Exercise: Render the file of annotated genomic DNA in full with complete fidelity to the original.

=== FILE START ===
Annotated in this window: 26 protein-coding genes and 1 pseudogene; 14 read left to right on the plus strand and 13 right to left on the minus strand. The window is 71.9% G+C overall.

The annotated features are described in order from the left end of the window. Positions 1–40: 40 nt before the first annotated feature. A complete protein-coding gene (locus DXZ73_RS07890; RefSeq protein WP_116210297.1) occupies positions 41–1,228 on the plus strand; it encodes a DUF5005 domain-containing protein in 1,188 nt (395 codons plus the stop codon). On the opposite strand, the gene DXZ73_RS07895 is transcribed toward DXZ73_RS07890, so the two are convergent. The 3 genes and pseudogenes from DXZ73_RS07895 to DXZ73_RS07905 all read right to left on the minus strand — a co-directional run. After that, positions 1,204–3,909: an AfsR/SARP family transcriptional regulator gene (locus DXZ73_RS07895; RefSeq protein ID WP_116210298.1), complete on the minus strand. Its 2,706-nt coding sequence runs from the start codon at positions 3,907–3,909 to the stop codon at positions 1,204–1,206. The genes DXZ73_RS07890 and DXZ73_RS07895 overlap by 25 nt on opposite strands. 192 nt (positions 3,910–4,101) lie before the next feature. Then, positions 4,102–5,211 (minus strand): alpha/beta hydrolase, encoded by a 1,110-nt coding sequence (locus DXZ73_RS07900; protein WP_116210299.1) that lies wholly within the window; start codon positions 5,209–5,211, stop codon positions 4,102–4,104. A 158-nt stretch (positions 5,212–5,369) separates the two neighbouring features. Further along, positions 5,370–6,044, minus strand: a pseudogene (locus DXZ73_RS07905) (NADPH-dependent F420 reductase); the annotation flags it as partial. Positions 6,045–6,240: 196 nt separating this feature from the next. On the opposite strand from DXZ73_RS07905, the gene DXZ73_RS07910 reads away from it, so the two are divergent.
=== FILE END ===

Annotated in this window: 26 protein-coding genes and 1 pseudogene; 14 read left to right on the plus strand and 13 right to left on the minus strand. The window is 71.9% G+C overall.

The annotated features are described in order from the left end of the window. Positions 1–40: 40 nt before the first annotated feature. A complete protein-coding gene (locus DXZ73_RS07890; RefSeq protein WP_116210297.1) occupies positions 41–1,228 on the plus strand; it encodes a DUF5005 domain-containing protein in 1,188 nt (395 codons plus the stop codon). On the opposite strand, the gene DXZ73_RS07895 is transcribed toward DXZ73_RS07890, so the two are convergent. The 3 genes and pseudogenes from DXZ73_RS07895 to DXZ73_RS07905 all read right to left on the minus strand — a co-directional run. After that, positions 1,204–3,909: an AfsR/SARP family transcriptional regulator gene (locus DXZ73_RS07895; RefSeq protein ID WP_116210298.1), complete on the minus strand. Its 2,706-nt coding sequence runs from the start codon at positions 3,907–3,909 to the stop codon at positions 1,204–1,206. The genes DXZ73_RS07890 and DXZ73_RS07895 overlap by 25 nt on opposite strands. 192 nt (positions 3,910–4,101) lie before the next feature. Then, positions 4,102–5,211 (minus strand): alpha/beta hydrolase, encoded by a 1,110-nt coding sequence (locus DXZ73_RS07900; protein WP_116210299.1) that lies wholly within the window; start codon positions 5,209–5,211, stop codon positions 4,102–4,104. A 158-nt stretch (positions 5,212–5,369) separates the two neighbouring features. Further along, positions 5,370–6,044, minus strand: a pseudogene (locus DXZ73_RS07905) (NADPH-dependent F420 reductase); the annotation flags it as partial. Positions 6,045–6,240: 196 nt separating this feature from the next. On the opposite strand from DXZ73_RS07905, the gene DXZ73_RS07910 reads away from it, so the two are divergent.